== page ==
Baseball prodigy, Jubeh Yakyu (played by Yudai Yamaguchi’s regular Tak Sakaguchi) is the most feared juvenile delinquent in all of Japan. I decided to review this film with the recent announcement of Tak’s retirement. Deadball starts with the main character being goaded by his father. He wants him to throw his fastball without holding back. After rocketing himself into the clouds by some imaginary force of will, he pitches it to his father whose response is disbelief. Then horror. As his father is dying from the impact of the un-catchable ball, our anti-hero promises never to pitch again. While some specious narrative did continue, however poorly, my concentration didn’t. So, these insane Japanese gore films are extremely hit and miss, and Deadball is one of these disgustingly extreme, mentally deranged and incomprehensibly preposterous Japanese gore films; only this time it centers itself around baseball.
Deadball is an unofficial follow-up to the director’s earlier film, Battlefield Baseball. I’d imagine that this will go down especially well with fans of Battlefield Baseball, of course, but there’s every chance that other folks may find this a lot more entertaining than I did, especially if you’re a bigger fan of this particular brand of humor. Deadball, for example, is a micro-budgeted comedy/horror that purposely defies all logic and sense of realism from start to finish in order to cram in as much deranged splat-stick nonsense as possible, including such mind-boggling strangeness as elbow-deep rectal cavity searches, Loony Tunes-style cartoon violence, vomit eating, a pair of cute Idol singers named Poo-poo, the rough removal of one poor guy’s testicles, Jûbei thrusting his hand so far inside a villain’s head that his fingers emerge from the nostrils and poke out the eyes (!!!), and an armored steam-punk Nazi cyborg wearing a metal skirt that reveals his skinny human legs.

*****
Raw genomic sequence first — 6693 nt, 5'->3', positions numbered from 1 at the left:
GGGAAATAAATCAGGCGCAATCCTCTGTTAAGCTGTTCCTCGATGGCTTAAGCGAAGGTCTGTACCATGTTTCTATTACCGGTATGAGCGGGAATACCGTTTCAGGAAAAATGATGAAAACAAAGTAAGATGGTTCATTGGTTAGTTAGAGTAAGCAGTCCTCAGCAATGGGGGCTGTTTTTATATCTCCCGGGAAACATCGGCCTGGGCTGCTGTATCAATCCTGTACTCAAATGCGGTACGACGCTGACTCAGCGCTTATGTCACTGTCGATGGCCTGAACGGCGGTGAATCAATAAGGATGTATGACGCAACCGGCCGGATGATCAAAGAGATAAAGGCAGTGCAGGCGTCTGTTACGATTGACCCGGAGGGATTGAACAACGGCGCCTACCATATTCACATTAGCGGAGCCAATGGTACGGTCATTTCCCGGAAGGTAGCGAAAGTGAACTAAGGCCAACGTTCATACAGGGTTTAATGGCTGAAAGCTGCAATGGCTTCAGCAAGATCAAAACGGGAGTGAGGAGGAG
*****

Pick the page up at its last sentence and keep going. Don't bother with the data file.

I wanted to like Deadball, especially after having been surprised by just how appealing Yakuza Weapon is. Coming from the same creative team, with the same star and director, and with the added attraction of a psychotic sports based storyline, and with Nazis no less, I figured that Deadball would be even better. The shorter run time also hinted at a tighter narrative, and faster paced gags and mayhem. Unfortunately, Deadball turns out to be barely a patch on Yakuza Weapon, despite the better production values, and an even zanier sense of humor.
Only leading man Tak Sakaguchi has a part worthy of any kind of appraisal, with everyone else stuck in one-note roles that—for the most part—are too reliant on goofy performances. Sakaguchi, on the other hand, makes a decent stab at playing the antihero, with a sardonic tone and appearance that personifies the term “effortlessly cool.” It really sucks that he is retiring. I guess the difference is in that Yakuza Weapon is adapted from an existing manga property, while from what I can see Deadball is an original creation. The balance is not quite there. This film just needed to be structured differently.